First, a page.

Decisional balance for immoderate drinking in college students

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Date of Original Version



Immoderate drinking in college is common and is associated with significant negative sequelae. In this study, measures of Decisional Balance for Immoderate Drinking were developed. This construct is proposed to represent the basic decision-making process that is used by students when deciding whether to drink at immoderate levels or not. Furthermore this construct is embedded in a larger model of behavior change, the Transtheoretical Model of Change, which has been shown to be effective in understanding many health-related behaviors across a wide variety of populations. A total of 629 college students were administered a 25-item decisional balance questionnaire in 1993-1994. Exploratory and confirmatory analyses suggested two different solutions, a two-factor solution and a three-factor solution, but did not provide clear evidence for the psychometric superiority of one over the other. The three-factor solution was chosen as it was seen as an elaboration of the two-factor solution, and validity evidence for this solution is presented. The three factors were labeled the Pros, the Cons-Actual, and the Cons-Potential of Immoderate Drinking. The Cons-Actual scale is a measure of negative affective states associated with current drinking whereas the Cons-Potential measures the risk of more concrete negative effects of drinking. External validity was established by the significant and meaningful differences on a number of alcohol-related variables including consumption variables, three measures of negative sequelae of immoderate drinking, and Stage of Change, the organizing construct of the Transtheoretical Model of Change.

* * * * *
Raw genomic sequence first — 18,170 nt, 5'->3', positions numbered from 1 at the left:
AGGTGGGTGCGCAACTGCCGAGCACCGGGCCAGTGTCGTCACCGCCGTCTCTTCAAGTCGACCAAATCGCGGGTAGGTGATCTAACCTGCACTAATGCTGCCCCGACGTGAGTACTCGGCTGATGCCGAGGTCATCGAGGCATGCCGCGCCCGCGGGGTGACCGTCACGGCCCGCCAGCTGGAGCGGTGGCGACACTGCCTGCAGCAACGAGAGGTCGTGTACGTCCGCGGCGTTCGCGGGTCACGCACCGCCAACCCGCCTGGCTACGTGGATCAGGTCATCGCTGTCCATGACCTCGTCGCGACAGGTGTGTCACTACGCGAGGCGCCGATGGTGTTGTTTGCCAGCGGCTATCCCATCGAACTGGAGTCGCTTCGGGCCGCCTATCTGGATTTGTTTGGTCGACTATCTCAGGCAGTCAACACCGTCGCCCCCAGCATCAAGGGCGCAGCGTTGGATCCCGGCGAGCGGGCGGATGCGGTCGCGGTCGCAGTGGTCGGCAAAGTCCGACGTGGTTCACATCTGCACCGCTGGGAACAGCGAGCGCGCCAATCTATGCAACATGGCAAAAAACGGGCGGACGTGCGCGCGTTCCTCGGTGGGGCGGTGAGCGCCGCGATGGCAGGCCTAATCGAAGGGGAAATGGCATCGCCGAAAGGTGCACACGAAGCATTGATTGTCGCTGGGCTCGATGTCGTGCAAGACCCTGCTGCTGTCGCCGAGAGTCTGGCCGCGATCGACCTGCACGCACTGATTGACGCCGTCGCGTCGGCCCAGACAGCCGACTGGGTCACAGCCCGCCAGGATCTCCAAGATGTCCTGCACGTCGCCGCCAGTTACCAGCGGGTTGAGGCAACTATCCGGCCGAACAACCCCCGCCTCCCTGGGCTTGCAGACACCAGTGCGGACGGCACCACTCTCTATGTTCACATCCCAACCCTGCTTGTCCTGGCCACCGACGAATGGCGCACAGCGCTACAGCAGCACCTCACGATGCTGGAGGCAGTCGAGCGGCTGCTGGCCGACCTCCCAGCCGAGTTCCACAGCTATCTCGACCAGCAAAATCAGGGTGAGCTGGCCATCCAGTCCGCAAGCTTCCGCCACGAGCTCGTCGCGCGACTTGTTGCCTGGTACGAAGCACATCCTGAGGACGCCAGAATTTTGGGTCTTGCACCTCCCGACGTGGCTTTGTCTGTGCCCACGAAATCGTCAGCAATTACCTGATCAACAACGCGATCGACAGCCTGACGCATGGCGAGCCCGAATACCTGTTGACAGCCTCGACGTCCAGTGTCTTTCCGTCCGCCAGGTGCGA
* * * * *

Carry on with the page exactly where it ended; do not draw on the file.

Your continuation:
Publication Title, e.g., Journal

Substance Use and Misuse